When one browses through the list of winners of the civil service examination every year, the variety of backgrounds from which they come is always an interesting thing. The success stories are coming up from every nook and corner of the country. We read about children of serving officers making it to the top as well as a tribal girl from a remote village in Wayanad becoming the first IAS officer from her district. Even the optional subjects of the toppers show a wide variety from Mathematics to Malayalam. This diversity is the hallmark of UPSC civil service examination where the path to success will be different for various people.
The media naturally give more coverage to those winners who make it in spite of financial difficulties. In 2007, there was this person from Kerala who claimed that he cleared civil service, but could not get a service allocation because of medical problems. Many reputed media houses published his story without proper background check. He was able to continue this façade for three years, impersonating as an IAS officer and getting discounts and special treatment at government guest houses! People were not questioning his credentials because of his poor background. In reality, he had not even cleared the preliminary examination.
There are others who like to create sympathy during the interview process itself. Once I witnessed a person responding to a tricky question by saying “Sorry sir, my knowledge is limited; I am a poor fisherman”. This obviously did not create a favourable impression.
Another story I heard was about a candidate getting good marks in interview just because he cried! This story is surely exaggerated because nobody is going to award marks to a candidate on the basis of emotional outburst.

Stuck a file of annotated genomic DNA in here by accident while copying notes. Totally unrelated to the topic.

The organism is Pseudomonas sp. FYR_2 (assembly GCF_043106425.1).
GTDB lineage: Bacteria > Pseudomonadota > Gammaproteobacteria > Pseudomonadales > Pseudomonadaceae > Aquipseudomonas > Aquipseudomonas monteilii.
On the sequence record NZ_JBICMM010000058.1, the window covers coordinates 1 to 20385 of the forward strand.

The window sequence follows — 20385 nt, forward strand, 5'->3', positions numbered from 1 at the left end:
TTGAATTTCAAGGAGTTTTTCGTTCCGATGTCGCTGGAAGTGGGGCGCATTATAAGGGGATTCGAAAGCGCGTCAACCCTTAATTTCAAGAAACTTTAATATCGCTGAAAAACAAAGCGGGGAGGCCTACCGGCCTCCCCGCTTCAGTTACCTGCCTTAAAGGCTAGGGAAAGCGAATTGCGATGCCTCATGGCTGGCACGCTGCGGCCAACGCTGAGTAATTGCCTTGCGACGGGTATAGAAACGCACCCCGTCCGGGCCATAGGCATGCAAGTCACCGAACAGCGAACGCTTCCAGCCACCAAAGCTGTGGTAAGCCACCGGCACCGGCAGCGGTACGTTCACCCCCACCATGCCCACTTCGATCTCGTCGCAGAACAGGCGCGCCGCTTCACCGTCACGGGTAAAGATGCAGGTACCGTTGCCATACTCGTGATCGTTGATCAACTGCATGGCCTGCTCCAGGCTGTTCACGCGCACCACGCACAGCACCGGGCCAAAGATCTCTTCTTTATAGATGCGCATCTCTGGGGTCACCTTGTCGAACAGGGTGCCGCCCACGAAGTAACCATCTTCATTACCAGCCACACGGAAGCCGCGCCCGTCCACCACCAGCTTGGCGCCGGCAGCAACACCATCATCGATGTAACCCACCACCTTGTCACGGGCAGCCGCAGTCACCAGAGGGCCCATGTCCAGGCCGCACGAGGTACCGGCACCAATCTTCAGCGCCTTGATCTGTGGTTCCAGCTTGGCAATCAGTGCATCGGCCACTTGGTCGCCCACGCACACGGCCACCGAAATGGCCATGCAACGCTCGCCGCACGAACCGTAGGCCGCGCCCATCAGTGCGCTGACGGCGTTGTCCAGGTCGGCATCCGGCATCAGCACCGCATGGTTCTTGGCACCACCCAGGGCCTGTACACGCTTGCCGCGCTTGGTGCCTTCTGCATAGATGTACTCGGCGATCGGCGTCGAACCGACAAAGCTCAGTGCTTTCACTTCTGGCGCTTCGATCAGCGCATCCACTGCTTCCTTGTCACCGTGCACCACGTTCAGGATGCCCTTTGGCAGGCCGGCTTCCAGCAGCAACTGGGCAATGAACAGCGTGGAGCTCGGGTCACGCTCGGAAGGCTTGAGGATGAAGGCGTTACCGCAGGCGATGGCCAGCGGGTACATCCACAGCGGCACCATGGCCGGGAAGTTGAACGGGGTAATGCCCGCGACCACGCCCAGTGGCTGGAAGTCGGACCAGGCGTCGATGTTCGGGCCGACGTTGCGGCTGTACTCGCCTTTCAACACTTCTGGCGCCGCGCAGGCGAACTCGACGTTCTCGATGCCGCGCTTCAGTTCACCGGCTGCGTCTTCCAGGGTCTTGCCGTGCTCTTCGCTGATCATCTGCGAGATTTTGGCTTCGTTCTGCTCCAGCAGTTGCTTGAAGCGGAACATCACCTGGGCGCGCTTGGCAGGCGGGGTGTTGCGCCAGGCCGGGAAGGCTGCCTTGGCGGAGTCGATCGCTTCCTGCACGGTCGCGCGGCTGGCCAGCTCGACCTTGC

Another candidate whom I met was actually working in a restaurant in Chennai. But he neither showed any kind of embarrassment nor tried to take advantage of his situation. He behaved with a calm dignity. His making into the service was a story worth telling and the media did full justice to it.
At this point, I would like you to pay attention to an interesting fact about civil service examination. In the notification, there are only two criteria of eligibility. The candidates should be of a certain age and should have a degree from any recognised university. The stream of graduation and marks are nowhere specified. A person who has done his graduation through distance education is also eligible to apply. This very idea, which does not discriminate a medical graduate of AIIMS from a literature student who has done his/her studies through correspondence, makes the whole process an interestingly level playing field.
Another peculiar factor is that one need not be an expert in English language to be a part of the coveted service. People can choose any official language as the medium of examination as well as personality test though the question papers will be only in English and Hindi. So, a person who studied in a vernacular medium can compete with another from the public-school background.
Before the digital era, there were still hindrances for candidates from small towns. The availability of proper study materials and personal guidance were only there in big cities. So, one need to be in places like New Delhi for coaching which was quite expensive. In later period, many state governments started their own training institutes with accommodation which eased the burden for many in terms of expenses. Now with the information revolution, a person with a proper internet connection can access any information any time. The field has become quite egalitarian now.
Of course, people with academic brilliance have an edge in this examination where massive data analysis is involved. But it is not a monopoly of people from prestigious institutions or those who are rich. As beautifully put by a winner this year, “Once the competition starts, it is hardship for everyone irrespective of economic background”. So, if you have a supporting family and a will to work as per the requirements of this examination, nobody is going to stop you.
(The author is a former IPS officer and a trainer for civil service aspirants)